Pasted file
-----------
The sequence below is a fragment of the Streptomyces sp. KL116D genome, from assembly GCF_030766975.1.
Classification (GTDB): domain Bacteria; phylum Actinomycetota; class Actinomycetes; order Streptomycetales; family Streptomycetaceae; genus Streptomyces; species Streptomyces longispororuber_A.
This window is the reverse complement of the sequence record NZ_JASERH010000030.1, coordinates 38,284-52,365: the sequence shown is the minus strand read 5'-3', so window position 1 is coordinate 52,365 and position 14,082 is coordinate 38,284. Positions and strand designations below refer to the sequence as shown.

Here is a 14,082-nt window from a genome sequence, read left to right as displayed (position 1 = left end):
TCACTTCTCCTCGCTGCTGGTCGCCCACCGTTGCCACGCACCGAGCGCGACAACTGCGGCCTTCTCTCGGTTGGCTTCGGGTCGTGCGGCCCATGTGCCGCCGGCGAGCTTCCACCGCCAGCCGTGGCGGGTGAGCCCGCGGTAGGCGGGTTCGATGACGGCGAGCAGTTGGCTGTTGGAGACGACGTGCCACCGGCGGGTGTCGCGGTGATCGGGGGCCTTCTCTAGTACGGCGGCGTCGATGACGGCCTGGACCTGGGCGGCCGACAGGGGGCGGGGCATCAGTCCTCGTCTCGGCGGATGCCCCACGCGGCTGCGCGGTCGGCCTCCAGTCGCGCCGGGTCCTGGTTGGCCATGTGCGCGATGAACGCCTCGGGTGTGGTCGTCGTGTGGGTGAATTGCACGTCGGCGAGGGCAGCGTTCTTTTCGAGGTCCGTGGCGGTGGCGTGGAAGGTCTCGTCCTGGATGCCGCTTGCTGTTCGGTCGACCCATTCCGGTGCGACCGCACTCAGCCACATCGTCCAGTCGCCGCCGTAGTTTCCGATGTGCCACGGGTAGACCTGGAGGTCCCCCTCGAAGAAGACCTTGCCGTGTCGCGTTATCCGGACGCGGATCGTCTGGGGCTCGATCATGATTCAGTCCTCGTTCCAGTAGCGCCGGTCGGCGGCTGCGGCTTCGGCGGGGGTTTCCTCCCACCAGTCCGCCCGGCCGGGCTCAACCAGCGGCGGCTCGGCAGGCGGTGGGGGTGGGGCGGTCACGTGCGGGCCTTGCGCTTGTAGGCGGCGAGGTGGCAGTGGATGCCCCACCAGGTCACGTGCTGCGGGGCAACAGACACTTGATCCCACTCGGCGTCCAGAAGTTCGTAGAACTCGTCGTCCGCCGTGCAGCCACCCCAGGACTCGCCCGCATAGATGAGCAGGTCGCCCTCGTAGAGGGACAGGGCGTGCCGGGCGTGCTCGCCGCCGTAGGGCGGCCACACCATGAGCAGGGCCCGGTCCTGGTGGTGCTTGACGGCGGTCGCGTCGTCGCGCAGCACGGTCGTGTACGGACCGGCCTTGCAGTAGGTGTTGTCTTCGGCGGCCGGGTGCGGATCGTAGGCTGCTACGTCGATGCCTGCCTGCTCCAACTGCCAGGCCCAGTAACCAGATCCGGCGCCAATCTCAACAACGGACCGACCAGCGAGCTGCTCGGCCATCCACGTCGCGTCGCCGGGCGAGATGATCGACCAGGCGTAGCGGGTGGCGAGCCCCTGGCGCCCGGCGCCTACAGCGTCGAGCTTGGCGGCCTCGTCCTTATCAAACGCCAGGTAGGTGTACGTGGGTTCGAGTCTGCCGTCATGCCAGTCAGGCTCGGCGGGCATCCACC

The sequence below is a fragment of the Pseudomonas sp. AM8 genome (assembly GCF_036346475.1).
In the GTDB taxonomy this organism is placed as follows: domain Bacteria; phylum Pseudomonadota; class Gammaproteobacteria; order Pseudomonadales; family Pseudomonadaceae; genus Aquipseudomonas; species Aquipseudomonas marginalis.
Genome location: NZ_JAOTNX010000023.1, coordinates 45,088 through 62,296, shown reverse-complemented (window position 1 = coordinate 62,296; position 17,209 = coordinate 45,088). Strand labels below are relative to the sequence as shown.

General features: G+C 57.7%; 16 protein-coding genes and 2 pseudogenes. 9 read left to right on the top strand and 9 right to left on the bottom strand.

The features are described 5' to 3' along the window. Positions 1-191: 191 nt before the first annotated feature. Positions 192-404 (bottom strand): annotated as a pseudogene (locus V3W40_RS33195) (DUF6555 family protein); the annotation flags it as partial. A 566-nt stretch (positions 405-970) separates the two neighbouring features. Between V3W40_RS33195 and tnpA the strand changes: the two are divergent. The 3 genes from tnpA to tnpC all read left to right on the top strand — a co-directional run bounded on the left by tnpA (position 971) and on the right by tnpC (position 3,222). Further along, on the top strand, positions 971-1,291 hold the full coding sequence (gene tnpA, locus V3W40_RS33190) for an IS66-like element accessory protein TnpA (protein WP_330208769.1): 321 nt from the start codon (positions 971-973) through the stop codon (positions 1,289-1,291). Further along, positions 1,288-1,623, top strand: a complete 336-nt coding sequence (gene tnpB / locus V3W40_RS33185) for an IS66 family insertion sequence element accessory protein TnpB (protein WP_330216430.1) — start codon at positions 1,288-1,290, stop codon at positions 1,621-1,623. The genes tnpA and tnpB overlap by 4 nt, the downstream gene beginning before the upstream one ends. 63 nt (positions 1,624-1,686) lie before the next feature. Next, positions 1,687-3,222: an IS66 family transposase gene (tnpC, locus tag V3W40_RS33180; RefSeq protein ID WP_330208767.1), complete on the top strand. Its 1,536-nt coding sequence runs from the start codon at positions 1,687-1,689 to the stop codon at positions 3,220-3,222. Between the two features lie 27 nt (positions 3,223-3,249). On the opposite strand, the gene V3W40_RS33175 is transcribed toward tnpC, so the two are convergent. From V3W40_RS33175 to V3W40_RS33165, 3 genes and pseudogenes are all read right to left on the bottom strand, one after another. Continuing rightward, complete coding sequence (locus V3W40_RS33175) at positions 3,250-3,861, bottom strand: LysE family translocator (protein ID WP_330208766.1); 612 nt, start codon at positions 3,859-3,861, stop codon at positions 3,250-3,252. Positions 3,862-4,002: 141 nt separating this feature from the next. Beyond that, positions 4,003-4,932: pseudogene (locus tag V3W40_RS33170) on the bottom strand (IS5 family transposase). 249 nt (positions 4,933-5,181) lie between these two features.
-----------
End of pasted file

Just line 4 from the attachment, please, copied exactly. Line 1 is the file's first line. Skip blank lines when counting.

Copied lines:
Here is a 14,082-nt window from a genome sequence, read left to right as displayed (position 1 = left end):